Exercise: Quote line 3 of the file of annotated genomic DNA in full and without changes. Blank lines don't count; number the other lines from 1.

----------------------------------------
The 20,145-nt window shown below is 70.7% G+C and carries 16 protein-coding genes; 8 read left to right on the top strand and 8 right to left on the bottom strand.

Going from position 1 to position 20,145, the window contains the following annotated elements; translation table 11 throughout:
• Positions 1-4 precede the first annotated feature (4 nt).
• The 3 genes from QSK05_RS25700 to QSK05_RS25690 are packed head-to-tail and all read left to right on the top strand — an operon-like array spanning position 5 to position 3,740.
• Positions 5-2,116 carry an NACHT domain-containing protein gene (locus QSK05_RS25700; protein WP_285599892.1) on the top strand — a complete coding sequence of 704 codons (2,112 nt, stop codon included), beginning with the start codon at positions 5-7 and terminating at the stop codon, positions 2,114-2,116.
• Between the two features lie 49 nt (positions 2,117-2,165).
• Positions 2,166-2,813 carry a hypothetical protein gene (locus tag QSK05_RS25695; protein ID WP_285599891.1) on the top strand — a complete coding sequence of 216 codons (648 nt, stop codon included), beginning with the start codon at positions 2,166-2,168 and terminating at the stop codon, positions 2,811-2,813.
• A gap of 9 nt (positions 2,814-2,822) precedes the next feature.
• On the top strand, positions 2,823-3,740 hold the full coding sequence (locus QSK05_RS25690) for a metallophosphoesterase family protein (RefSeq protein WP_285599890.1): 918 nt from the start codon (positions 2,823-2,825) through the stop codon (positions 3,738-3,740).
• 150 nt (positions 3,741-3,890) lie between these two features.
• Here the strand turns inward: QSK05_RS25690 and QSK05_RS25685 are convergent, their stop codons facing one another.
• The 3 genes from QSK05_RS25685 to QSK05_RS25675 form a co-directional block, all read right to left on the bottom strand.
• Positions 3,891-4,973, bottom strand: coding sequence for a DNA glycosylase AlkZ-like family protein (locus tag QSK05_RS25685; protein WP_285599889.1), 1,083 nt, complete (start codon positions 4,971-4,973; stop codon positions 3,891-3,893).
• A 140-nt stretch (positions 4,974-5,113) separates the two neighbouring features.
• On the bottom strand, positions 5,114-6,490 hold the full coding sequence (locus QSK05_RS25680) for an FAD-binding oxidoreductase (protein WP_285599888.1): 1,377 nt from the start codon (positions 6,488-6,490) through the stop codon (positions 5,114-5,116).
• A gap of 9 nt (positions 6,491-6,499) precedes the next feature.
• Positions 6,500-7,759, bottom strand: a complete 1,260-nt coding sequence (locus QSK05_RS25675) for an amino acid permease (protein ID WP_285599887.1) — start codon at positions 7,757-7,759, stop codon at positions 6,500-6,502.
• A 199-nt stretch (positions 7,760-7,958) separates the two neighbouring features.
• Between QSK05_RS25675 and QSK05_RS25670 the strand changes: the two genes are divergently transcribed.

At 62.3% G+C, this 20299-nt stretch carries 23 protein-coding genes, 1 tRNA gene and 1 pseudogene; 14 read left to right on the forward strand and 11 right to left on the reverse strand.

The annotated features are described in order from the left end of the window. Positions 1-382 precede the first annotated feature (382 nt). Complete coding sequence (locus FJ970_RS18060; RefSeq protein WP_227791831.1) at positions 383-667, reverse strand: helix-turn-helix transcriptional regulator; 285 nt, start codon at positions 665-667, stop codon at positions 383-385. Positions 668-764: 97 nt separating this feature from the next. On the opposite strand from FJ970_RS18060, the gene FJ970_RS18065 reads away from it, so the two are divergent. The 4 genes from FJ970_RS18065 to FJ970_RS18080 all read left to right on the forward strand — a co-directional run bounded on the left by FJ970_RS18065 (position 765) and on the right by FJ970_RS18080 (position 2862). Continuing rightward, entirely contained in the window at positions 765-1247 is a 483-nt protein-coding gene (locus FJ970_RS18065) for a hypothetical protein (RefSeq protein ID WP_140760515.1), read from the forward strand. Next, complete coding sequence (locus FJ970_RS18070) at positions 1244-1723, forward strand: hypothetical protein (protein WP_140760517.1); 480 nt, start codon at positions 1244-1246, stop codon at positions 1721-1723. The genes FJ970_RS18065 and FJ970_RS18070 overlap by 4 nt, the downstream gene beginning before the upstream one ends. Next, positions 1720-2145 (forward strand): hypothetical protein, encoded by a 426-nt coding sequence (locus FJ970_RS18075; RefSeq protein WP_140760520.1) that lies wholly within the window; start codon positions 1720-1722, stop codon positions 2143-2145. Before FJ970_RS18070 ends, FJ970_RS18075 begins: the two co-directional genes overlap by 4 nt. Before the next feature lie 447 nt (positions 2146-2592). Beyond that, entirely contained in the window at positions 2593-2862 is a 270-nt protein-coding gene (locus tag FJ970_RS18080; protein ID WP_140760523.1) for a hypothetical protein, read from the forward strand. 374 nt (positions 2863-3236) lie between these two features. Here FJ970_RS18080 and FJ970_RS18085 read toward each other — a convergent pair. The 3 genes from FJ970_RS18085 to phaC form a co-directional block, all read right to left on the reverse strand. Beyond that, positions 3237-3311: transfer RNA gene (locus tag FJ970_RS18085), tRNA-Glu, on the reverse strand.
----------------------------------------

• Positions 1-4 precede the first annotated feature (4 nt).